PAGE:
I, A HUMAN BEAN

So what have I learnt about myself? Well. There are a few things I always suspected to be true. And then there’s a few new faces at my personality party.

Accept help where help is offered: I really don’t like asking for help. But what dawned on me through the trip is that sometimes the best experiences come from letting others save your British Bacon. If a stranger walks across a campground at breakfast time, and offers you coffee and a banana – newsflash, they want to give you coffee and a banana. In fact, it’d be ruder not to take it. From here in in I will be doing my best to accept all offers of coffee and bananas, among other things.

Please yourself, and only yourself: I’ve always held the belief that you should only really satisfy yourself in this life. I don’t mean be selfish, being proud of who you are and the way you behave goes hand in hand with treating others as you would like to be treated, after all. I’ve got two star based tattoos about my person, because I love stars. And I love stars because they remind me how marvellously insignificant I am. And that in the grand scheme of things no one really cares what you do, so you may as well do as you darn well like. That’s not changed.

Cut the comparison: We’re all so hard on ourselves. Constantly criticising and comparing the way we look, act and what we achieve with our peers. Facebook and Twitter can turn to tools of self destruction, and it’s exhausting. I do it a lot, and I’m trying my best to let it go. It’s incredibly difficult. And I know I’ll lapse from time to time. But I also know that comparing yourself to another person is downright ridiculous. It’s verging on insane. If you’ll excuse the cheesy trumpets and rousing theme music – there is no other like you. So please stop it. And I’ll try my best to do the same.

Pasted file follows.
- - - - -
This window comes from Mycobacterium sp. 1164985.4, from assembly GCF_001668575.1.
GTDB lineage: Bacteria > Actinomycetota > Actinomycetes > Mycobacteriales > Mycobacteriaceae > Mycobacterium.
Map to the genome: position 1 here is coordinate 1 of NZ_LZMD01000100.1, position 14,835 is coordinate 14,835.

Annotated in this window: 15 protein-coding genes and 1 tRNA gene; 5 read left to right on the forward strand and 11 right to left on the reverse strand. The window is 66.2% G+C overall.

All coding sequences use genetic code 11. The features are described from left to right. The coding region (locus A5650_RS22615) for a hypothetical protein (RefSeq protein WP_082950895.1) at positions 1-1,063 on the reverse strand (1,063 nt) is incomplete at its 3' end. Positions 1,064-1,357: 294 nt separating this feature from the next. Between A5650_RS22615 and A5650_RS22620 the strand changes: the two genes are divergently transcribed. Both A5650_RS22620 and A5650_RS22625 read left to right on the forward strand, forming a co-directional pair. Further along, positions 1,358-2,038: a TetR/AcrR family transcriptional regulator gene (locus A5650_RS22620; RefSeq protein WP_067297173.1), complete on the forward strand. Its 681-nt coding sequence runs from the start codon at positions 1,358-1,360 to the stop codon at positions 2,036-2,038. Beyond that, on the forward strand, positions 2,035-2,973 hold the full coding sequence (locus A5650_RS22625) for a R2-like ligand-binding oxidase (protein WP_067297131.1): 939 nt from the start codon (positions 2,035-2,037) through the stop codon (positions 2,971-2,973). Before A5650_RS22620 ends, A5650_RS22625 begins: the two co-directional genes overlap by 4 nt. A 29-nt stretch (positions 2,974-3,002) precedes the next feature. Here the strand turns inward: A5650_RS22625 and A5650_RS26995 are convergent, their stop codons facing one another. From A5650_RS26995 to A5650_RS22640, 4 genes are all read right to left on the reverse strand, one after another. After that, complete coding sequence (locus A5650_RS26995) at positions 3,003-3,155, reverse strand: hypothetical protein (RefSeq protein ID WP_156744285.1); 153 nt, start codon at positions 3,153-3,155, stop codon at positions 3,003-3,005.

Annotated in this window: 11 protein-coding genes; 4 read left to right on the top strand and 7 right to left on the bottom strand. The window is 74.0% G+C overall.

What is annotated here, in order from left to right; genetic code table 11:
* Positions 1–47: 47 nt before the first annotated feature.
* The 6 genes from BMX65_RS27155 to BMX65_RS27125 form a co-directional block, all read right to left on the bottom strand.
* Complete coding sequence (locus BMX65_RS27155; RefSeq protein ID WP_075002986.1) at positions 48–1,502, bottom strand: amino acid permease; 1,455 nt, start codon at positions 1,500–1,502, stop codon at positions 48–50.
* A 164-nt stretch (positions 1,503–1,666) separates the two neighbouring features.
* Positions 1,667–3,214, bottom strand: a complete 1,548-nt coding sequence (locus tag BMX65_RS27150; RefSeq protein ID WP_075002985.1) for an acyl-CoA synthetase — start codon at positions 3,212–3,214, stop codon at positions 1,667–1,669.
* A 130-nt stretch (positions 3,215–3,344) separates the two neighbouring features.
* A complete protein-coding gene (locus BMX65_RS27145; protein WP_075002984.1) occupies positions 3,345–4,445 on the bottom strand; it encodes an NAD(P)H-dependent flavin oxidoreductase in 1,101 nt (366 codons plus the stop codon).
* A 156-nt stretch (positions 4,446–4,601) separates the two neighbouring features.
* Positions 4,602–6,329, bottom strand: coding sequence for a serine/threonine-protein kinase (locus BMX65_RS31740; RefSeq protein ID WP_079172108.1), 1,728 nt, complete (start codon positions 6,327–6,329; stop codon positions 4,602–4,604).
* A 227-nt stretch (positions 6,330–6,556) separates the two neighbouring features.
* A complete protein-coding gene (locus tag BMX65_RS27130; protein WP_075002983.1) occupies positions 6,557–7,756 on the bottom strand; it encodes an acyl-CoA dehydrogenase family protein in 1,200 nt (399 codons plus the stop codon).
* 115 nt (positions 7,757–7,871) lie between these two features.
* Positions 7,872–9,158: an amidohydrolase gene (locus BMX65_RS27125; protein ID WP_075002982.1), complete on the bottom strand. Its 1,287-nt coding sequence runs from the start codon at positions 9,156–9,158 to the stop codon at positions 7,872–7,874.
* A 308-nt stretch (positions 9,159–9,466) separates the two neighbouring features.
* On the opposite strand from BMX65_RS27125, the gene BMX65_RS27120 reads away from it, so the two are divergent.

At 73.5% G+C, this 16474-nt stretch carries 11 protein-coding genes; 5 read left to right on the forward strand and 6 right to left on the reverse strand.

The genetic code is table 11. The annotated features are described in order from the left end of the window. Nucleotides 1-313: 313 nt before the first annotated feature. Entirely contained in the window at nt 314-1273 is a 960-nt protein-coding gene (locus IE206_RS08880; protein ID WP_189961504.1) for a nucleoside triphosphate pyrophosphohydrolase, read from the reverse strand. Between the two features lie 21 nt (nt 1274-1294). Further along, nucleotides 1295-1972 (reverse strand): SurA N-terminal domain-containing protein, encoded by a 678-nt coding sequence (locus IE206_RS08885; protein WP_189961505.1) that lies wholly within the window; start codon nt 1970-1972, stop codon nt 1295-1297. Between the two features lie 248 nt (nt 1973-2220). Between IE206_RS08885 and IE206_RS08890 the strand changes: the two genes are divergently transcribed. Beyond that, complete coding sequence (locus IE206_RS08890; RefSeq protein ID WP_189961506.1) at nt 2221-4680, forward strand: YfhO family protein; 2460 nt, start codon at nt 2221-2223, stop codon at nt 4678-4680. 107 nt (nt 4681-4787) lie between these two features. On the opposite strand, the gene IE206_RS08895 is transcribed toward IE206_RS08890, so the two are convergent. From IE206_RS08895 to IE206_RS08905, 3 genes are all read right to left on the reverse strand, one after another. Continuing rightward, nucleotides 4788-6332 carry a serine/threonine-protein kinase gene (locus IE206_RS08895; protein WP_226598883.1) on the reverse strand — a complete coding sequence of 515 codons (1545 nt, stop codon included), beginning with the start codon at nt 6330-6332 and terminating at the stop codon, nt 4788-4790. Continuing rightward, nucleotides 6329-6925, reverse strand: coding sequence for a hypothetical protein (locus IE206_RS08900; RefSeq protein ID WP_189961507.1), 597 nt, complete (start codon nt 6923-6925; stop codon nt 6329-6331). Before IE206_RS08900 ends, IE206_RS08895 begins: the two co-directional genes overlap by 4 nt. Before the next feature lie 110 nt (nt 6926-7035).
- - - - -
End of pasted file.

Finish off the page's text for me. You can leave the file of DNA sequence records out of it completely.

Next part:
There’s a difference between being alone and being lonely: I haven’t really been lonely at all on the trip. In fact, I’ve felt more lonely at times in London, surrounded by people, than I have on my tod in the middle of the desert. I could be biased, but to spend time in your own company, you’ve got to be pretty good friends with yourself. I mean, you can’t have too many anxieties or insecurities, or they’ll eat you up from the inside out. So I think a little alone time is a great thing. It forces you to reevaluate whether you’re truly happy with what you’re spending your precious time on the planet doing. And that’s why so many people shy away from it. Because they’re not.